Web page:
Nestled within our homes, we often feel an unparalleled sense of security. However, even in the coziest corners of our sanctuaries, unseen dangers might be lurking, especially for our young ones. Here's a breakdown of five commonly overlooked hazards in the household. Keeping these potential threats in check ensures a safer environment for everyone.
From Pet Bowls to Vitamins: 5 Hidden Dangers at Home
- Children can drown in just 1-2 inches of water in under 30 seconds.
- Home exercise gear injures up to 25,000 kids each year and around 2,600 of those end up in the emergency room.
- Children under 5 account for 73% of all nonfatal choking injuries and 75% of choking deaths.
- Vitamins are one of the top 5 causes of accidental poisoning in children.
1. The unassuming pet water bowl: A hidden risk
Ross Smith, the brainchild behind Safer Little Steps, recently highlighted a shocking revelation: Children can drown in water as shallow as one to two inches in just 30 seconds. Ross's educational TikTok provides lifesaving guidance in the dire event of a child drowning.
Pet bowl safety precautions
- Always supervise: Ensure that kids are constantly monitored near water sources, including pet bowls.
- Positioning: Place pet bowls in areas inaccessible to crawling children. Safety gates can serve as barriers.
- Emergency protocols: If a child seems unresponsive post drowning, call 911 immediately, and begin CPR.
2. Home exercise equipment: An underestimated threat
Despite its health benefits, home exercise equipment is responsible for injuring a staggering 25,000 children annually, with approximately 2,600 requiring emergency medical attention.
Workout equipment safety precautions
- Restricted access: Ensure your exercise area is locked or install safety gates to keep children out.
- Education: For older kids, teach them how to properly use the equipment— including safety protocols for getting on and off a treadmill, elliptical, or other piece of home workout equipment.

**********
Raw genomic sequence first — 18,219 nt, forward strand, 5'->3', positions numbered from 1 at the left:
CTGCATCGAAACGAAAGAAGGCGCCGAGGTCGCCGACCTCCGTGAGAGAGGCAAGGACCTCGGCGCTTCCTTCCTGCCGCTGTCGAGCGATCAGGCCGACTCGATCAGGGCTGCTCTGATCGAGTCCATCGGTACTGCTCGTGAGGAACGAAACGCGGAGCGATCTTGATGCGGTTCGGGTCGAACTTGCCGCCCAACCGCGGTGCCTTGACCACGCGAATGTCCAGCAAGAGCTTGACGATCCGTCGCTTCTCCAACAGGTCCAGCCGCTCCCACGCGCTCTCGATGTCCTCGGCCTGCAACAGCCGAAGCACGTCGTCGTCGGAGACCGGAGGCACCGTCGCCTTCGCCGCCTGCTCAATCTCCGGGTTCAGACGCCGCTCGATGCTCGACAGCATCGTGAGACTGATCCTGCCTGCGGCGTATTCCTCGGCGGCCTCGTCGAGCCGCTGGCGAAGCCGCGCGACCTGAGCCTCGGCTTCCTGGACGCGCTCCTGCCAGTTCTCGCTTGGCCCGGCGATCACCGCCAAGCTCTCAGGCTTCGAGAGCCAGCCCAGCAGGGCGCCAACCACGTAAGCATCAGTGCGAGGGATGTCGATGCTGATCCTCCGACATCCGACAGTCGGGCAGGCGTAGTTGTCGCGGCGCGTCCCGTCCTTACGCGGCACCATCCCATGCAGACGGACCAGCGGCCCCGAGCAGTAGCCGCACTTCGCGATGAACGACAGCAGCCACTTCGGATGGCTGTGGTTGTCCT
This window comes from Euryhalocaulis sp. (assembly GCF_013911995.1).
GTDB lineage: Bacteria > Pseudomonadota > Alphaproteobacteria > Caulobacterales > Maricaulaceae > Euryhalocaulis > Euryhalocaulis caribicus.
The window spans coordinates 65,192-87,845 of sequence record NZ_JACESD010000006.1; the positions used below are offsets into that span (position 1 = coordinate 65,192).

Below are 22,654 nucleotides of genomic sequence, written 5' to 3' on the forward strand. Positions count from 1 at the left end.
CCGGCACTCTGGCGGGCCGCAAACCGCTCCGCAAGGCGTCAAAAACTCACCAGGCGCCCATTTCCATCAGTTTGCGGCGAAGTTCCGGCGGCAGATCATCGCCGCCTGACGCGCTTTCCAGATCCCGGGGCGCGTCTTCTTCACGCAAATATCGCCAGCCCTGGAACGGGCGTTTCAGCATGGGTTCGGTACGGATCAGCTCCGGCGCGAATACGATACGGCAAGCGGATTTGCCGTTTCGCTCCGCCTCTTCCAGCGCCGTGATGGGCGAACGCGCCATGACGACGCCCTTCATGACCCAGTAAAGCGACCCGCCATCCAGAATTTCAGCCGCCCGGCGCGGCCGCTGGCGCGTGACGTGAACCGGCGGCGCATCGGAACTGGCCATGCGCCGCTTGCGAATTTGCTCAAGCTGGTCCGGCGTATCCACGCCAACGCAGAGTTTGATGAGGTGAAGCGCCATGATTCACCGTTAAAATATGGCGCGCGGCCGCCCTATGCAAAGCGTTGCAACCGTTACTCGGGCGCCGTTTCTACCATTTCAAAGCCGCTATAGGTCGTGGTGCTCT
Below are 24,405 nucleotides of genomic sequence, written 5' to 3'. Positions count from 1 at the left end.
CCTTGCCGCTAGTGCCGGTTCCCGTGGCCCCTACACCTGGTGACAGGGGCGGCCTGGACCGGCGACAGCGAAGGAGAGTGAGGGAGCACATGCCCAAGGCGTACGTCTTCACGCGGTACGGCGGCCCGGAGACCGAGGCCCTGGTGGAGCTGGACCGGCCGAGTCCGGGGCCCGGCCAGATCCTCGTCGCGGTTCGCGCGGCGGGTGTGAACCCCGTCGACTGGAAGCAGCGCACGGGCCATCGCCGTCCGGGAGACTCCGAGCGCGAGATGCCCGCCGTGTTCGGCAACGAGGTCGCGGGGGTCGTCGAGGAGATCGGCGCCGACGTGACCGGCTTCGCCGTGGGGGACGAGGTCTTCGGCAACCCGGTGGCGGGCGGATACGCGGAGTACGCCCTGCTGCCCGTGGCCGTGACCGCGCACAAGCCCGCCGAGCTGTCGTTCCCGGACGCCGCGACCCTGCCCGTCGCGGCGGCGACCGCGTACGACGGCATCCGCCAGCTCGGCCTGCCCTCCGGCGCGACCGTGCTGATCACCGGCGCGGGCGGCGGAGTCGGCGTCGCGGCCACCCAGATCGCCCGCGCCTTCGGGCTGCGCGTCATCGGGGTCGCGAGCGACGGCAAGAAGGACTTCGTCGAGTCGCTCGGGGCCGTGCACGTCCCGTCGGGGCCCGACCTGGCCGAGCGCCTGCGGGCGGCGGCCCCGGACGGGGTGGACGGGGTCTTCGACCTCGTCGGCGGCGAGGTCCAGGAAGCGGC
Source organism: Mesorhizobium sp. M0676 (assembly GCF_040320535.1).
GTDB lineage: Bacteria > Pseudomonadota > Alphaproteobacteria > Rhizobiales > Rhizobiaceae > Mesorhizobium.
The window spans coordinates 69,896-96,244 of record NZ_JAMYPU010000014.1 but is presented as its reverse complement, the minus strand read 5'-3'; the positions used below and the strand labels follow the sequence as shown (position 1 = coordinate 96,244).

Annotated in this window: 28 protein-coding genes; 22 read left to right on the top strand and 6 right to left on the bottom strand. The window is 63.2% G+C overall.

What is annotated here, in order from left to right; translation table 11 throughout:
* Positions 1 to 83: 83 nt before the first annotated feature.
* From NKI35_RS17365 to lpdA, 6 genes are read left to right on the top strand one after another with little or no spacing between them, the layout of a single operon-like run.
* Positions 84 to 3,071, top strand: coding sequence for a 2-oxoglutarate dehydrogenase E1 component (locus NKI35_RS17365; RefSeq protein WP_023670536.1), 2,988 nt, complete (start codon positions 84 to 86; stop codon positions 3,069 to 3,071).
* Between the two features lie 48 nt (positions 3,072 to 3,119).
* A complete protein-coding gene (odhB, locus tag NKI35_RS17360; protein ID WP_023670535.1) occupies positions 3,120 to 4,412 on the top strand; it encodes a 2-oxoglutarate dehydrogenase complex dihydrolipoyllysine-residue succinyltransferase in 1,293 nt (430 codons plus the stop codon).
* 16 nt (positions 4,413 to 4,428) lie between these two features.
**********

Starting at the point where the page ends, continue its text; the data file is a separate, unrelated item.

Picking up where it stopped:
3. Magnets: Choking hazard beyond the fridge
We all know how kids love to stick things in their mouths and magnets often fit the bill thanks to their small size, bright colors, and fun designs. But magnets aren't just on the fridge—this danger is often hiding on the insides of cabinets or sewn into tablecloths, drapes, and shower curtains. With or without magnets, children younger than five accounted for 73% of nonfatal choking injuries and 75% of choking fatalities in children aged zero to 19 years between 2001 and 2016.
Choking safety precautions
- Size matters: Magnets smaller than 1 ¼ inches in diameter must be placed out of children's reach.
- Routine inspection: Frequently check cabinets and other spots for loose magnets, and make sure fridge magnets haven't migrated within the grasp of little fingers.
- Emergency protocols: In case of choking, refer to our detailed choking safety guide for babies, children, and adults.
4. Storm drains: Silent yet deadly
With unpredictable weather patterns becoming more commonplace, the role of storm drains in flash floods has become increasingly precarious, turning them into potential death traps. So far this year, the National Weather Service reports 54 fatalities from flash flooding across the country, with 13% of those being children under 10.
Storm drain safety precautions
- Weather watch: During heavy rainfall or flash flood warnings, ensure children are kept away from street gutters and drainage ditches.
- Education: Teach kids what storm drains are, the risks of being swept in and stuck, and why they should stay away.
5. Gummy vitamins: Delicious but dangerous
Gummy vitamins, due to their enticing appearance and flavor, rank among the top five causes for accidental poisoning in children. Annually, they send about 4,600 kids rushing to the emergency room.
Gummy vitamin safety precautions
- Safe storage: Even with tamper-proof caps, always store vitamins where children cannot access them. The best way to keep tiny hands away from medications and vitamins is to use a locking cabinet or safe.
- Emergency protocols: If you suspect an overdose, call the Poison Control help hotline at 1-800-222-1222 or dial 911 immediately.